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2012, Vol.19, No.3

  • 1.

    Diminution of Secondary Injury after Administration of Pharmacologic Agents in Acute Spinal Cord Injury Rat Model -Comparison of Statins, Erythropoietin and Polyethylene Glycol-

    유재원 | 손홍문 | 박상하 | 2012, 19(3) | pp.77~84 | number of Cited : 2
    Study Design: An experimental animal study. Objectives: To evaluate and compare the neuroprotective effect of statins, erythropoietin and polyethylene glycol (PEG) after spinal cord injury (SCI). Summary of Literature Review: There are few comparative studies of pharmacological agents for acute SCI. Materials and Methods: Forty Sprague Dawley (SD) rats had a spinal cord injury at T9/10 using an Ohio State University (OSU)impactor. The animals were randomized to receive one of the following; simvastatin, erythropoietin, PEG or saline. A behavioral outcome assessment was performed on days 2, 4 and 7, and then every week using the Basso, Bresnahan, and Beattie (BBB) score and subscore. The animals were sacrificed at the end of 6 weeks and histologic assessment was performed to measure the areas of white and gray matter. Results: For the animals treated with simvastatin, erythropoietin, PEG and saline, the mean BBB scores at 6 weeks post-injury were 13.2±0.1, 11.7±0.4, 13.3±0.3, and 11.4±0.2, and the BBB subscores were 9.2±1.1, 5.0±1.3, 9.1±1.1, 4.4±1.2, respectively. The BBB scores and BBB subscores were significantly higher in simvastain and PEG-treated animals (p<0.05). The areas of white matter at the lesion epicenter were 0.78±0.05mm2, 0.46±0.04 mm2, 0.68±0.15 mm2, and 0.41±0.04mm2 in the simvastatin, erythropoietin, PEG and saline groups, respectively. The simvastatin and PEG-treated animals showed increased sparing of the white matter at the injury epicenter and at 0.2mm rostral and 0.4mm caudal(p<0.05). Conclusion: Simvastatin and polyethylene glycol administration showed diminished secondary injury after SCI in rats. In addition, they showed almost the same efficacy. However, erythropoietin did not show neuroprotective effect.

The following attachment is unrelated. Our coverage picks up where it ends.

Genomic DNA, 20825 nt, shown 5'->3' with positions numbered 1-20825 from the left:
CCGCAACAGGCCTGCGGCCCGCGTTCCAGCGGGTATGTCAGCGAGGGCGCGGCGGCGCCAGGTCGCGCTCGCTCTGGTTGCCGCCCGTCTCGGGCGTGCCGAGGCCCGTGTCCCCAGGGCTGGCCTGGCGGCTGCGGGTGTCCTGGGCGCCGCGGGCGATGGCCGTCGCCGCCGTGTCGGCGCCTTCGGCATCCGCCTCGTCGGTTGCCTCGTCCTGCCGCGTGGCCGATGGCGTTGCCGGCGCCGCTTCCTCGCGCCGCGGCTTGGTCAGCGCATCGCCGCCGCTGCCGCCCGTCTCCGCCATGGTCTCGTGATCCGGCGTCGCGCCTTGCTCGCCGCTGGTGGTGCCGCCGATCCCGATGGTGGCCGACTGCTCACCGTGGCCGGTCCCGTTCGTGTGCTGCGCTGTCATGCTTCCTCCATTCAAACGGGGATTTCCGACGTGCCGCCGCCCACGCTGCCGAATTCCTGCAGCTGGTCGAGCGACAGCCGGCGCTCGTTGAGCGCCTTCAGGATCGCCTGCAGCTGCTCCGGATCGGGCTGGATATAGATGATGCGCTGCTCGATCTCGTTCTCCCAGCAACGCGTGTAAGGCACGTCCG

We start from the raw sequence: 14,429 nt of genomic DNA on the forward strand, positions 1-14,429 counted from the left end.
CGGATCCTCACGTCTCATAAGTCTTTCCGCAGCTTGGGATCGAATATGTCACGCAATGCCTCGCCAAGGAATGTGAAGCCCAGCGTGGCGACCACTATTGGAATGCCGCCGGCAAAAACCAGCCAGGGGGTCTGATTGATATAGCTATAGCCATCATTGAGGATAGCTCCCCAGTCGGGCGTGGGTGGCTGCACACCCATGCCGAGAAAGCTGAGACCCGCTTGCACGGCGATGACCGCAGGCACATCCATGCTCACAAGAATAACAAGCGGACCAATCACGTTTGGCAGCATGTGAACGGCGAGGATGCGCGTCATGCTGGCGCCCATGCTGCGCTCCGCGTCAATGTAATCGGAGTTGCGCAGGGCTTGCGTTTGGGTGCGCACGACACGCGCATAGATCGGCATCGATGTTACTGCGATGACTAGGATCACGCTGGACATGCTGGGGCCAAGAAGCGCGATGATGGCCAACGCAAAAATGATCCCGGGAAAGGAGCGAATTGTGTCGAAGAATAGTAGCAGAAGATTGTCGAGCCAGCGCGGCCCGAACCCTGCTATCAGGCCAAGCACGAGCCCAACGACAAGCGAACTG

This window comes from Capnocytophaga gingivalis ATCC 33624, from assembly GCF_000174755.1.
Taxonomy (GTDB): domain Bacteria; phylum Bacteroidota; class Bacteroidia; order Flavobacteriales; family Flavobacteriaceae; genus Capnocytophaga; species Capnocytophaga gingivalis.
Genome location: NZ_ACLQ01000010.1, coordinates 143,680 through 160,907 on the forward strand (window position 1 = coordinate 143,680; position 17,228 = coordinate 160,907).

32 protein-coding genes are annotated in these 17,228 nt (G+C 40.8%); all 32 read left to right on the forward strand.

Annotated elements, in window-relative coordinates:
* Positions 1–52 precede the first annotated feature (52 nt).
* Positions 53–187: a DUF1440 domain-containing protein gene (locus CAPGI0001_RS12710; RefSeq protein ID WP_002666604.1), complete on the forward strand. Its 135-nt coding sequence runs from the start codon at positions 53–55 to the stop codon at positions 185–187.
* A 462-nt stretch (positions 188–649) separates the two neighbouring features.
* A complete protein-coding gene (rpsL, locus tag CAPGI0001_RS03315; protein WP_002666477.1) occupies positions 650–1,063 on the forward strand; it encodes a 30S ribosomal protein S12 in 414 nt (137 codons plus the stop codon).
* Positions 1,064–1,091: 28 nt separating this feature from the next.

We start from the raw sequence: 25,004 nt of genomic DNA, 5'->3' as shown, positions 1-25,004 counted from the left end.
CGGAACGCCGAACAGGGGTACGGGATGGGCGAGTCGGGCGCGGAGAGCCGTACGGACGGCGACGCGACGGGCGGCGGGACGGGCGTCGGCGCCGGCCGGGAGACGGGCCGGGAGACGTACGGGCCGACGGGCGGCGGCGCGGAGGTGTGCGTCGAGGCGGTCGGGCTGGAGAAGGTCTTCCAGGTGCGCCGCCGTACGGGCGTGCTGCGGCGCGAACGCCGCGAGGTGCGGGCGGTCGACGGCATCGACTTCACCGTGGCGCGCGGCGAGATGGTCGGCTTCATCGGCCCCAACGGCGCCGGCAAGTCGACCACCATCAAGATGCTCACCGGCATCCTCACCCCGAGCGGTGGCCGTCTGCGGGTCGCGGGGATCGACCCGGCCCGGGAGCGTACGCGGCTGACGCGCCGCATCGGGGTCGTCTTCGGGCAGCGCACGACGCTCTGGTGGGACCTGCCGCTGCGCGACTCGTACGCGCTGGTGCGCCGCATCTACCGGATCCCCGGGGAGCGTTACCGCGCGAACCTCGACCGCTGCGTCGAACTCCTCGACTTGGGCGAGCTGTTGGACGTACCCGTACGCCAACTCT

• 2.

    Changes in Cervical Spine Range of Motion after Laminoplasty in Cervical Spondylotic Myelopathy

    Jae-Sung Ahn | 이준규 | Woo-Yong Lee and 1other persons | 2012, 19(3) | pp.85~89 | number of Cited : 2
    Study Design: A retrospective study. Objectives: This study examined the cervical range of motion (ROM) of cervical spondylotic myelopathy patients, before and after open door laminoplasty. Summary of Literature Review: Majority of the cases regarding the change of cervical range of motion after cervical laminoplasty showed decreased range of motion, and the results were diverse. Materials and Methods: Of the 487 patients, who underwent open door laminoplasty at our hospital from March 1997 to March 2008,98 had been followed for at least 2 years and had cervical flexion-extension lateral x-rays. In all patients, open door laminoplasty involved at least three segments: three, four, and five segments in 11, 52, and 35 patients, respectively. In previous cases, fixation involved sutures using suture anchors. The lordosis or kyphosis between C2 and C7 was analyzed using cervical flexion-extension lateral radiographs before and 2 years after the operation. Results: The average patient age was 62.7 (range 32–82) years; 65 patients were male and 33 were female. From preoperatively to postoperatively, the average kyphosis of cervical flexion decreased from 10.7° to 7.8°, average lordosis decreased from 21.2° to 14.2°,and cervical ROM decreased from 31.9° to 22.0°, respectively (mean 9.9°, 31.0%). Conclusions: We could observe decreased cervical range of motion after cervical laminoplasty for cervical spondylotic myelopathic patients. Thus, the treatment to prevent the postoperative decrease of cervical range of motion and further study to find a new treatment are thought to be essential.
  • 3.

    Incidentally Detected Concurrent Lower Thoracic Lesions in Extended Lumbar Spine MRI

    정재윤 | 임지현 | Hyoung-Yeon Seo and 2other persons | 2012, 19(3) | pp.90~96 | number of Cited : 0